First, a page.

Women have also been well represented in other areas of government and civil society in Rwanda, and have played key roles in rebuilding society in the aftermath of the genocide. Many women have been elected gacaca judges, and women groups have worked to address a wide array of issues, from health to microfinance. As of 2008, Rwanda is home to the only majority female parliament in the world. Women today hold several key ministries, including the Ministry of Foreign Affairs (Louise Mushikiwabo) and the Ministry of Health (Agnes Binagwaho), as well as senior management positions in institutions such as the Rwanda Development Board (RDB). And regardless of your view of her, Victoire Ingabire has emerged as the figurehead of the official opposition in Rwanda.

While women representatives do not alter policy or the playing field overnight, research suggests that women’s participation in politics has the potential to affect both policy and perceptions about women’s abilities. Studies in India found that local politicians invest in public goods that are most important to their lives, and that types of investment differ by gender and location. For example, women tend to invest more in drinking water than their male counterparts. In Rwanda, women parliamentarians have been credited with pushing for the reform of laws regarding issues such as inheritance, discrimination against women and sexual assault.

In addition to the possibility of affecting policy outcomes, some research shows that the presence of women in politics helps to alter perceptions and prejudices about women’s ability to lead and govern. A group of researchers from the US and India found that where women in India held elected positions in local government, initially with the help of gender quotas for these positions, men tended to hold less negative stereotypes about the efficacy of women in positions of authority.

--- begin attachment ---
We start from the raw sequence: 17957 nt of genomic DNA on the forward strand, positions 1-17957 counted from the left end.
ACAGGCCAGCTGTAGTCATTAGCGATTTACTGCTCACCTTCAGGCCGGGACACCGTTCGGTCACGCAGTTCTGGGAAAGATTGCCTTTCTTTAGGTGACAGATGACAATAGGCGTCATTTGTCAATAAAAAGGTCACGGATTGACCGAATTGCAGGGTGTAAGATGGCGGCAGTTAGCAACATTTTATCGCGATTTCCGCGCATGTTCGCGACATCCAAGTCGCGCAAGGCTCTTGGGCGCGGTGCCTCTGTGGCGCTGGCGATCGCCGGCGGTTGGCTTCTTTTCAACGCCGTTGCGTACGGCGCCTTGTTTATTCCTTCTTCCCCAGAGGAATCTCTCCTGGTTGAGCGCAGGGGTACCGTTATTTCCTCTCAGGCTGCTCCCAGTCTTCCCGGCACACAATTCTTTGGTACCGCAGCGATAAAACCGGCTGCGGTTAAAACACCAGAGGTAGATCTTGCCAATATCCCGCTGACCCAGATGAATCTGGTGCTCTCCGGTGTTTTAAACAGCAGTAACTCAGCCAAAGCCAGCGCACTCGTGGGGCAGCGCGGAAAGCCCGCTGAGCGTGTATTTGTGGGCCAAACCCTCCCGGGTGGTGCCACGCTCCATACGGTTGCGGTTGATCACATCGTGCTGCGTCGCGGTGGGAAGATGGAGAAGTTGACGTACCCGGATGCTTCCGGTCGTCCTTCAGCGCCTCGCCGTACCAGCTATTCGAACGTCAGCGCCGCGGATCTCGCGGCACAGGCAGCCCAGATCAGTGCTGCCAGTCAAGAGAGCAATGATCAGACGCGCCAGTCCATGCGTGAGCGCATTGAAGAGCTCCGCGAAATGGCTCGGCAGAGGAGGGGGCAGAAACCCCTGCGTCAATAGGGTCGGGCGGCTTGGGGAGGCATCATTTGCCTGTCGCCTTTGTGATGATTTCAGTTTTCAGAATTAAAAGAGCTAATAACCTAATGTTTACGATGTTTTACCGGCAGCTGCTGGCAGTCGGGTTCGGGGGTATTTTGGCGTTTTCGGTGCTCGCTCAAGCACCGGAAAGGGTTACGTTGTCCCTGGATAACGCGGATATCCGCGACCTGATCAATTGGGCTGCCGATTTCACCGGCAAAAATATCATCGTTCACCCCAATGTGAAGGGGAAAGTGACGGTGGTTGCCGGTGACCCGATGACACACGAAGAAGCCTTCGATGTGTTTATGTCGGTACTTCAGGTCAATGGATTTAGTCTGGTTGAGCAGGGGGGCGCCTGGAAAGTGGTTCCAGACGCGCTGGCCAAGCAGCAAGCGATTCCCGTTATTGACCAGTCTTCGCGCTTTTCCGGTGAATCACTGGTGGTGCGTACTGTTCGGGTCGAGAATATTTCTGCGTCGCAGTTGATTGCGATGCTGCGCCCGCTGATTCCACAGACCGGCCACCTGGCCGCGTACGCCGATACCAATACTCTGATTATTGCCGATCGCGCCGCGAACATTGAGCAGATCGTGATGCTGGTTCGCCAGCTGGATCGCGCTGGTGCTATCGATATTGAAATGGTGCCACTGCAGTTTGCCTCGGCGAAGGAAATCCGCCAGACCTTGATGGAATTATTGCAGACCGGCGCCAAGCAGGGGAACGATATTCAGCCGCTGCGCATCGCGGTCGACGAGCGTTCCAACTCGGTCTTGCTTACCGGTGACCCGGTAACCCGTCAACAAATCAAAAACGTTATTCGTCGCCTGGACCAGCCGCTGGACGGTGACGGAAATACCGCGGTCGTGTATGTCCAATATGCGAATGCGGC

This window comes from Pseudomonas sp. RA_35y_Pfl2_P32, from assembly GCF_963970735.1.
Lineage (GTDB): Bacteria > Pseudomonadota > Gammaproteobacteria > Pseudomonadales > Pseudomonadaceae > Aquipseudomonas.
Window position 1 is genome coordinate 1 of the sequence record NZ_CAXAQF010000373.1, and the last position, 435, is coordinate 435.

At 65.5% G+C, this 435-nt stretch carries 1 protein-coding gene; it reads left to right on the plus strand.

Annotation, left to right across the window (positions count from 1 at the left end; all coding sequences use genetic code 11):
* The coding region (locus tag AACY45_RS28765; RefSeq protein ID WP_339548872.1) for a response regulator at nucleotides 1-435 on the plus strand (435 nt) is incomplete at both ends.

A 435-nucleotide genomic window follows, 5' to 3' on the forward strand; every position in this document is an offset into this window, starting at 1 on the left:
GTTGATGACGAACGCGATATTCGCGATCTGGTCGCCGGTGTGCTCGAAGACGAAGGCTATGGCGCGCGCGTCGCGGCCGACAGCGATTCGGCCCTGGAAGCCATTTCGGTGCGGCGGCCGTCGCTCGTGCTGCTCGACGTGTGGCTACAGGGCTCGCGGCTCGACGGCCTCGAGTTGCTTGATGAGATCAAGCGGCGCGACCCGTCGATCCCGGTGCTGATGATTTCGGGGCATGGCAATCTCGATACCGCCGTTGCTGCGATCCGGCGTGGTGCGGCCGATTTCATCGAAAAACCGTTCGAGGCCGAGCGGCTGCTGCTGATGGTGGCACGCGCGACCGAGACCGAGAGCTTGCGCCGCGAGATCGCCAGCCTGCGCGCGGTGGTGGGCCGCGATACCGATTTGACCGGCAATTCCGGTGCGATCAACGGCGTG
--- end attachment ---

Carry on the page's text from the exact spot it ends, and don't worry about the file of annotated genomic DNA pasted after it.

Additionally, exposure to female leaders tended to increase people’s perceptions of women’s abilities over time. Although community members may rate poorly the first woman elected to a position, her successor would generally be rated more favorably. Exposure to women in politics, at least in some settings, appears to reduce negative stereotypes about women’s abilities to govern, and will likely encourage more women to enter the ring.

In Rwanda, many women have had opportunities to develop the skills and experience to lead. While the debate on term limits rages on, it is important to think beyond personalities—however formative or influential—and focus on the processes through which leadership is reproduced. Rwanda’s political system, its many flaws notwithstanding, has allowed women to participate in government and policymaking to a greater extent than in many other countries. These opportunities for leadership will help shape the next generation and next era of Rwanda’s history. It would not be surprising, therefore, if Rwanda’s next president comes out of this network of powerful and promising women leaders.

Women’s leadership in Rwanda has evolved alongside the innovative approaches the country has tested in its recovery from conflict. Like other challenges Rwanda faces, both general and gender-specific, from poverty to maternal mortality, it is to processes and not individuals that attention should be paid.  Despite urgent challenges, real opportunities exist for ordinary citizens, men and women alike, to grow up in good health with a good education. The impact of public health and education policies on Rwanda’s political development may not be obvious now, but will eventually become evident. The democratic space in Rwanda is still being tested and shaped, discussed and critiqued, pushed and pulled. Ultimately the future lies not with an individual, but with a system that allows the next generation of leaders to emerge.

Researching Nodding Disease

Nodding disease is a syndrome that was first reported in Tanzania in 1962, has been spreading in South Sudan and Uganda more recently. The number of cases in northern Uganda appear to have increased at a particularly fast clip in the last year. Nodding disease sounds made-up, but it is very real and often fatal, and is becoming a growing problem in the region. Most problematic is that the causes of nodding disease are still unclear, although there appears to be a connection with a parasitic infection from Onchocerca Volvulus, which causes river blindness.

Adult Onchocerca volvulus worms (WHO)

The Daily Monitor ran a story on December 23, 2011, quoting director of health services in Uganda, Dr. Jane Achieng, as saying that there are around 2,200 reported cases of nodding disease in Uganda (most in Acholi sub-region) and that the first case in the area had been reported in 2009.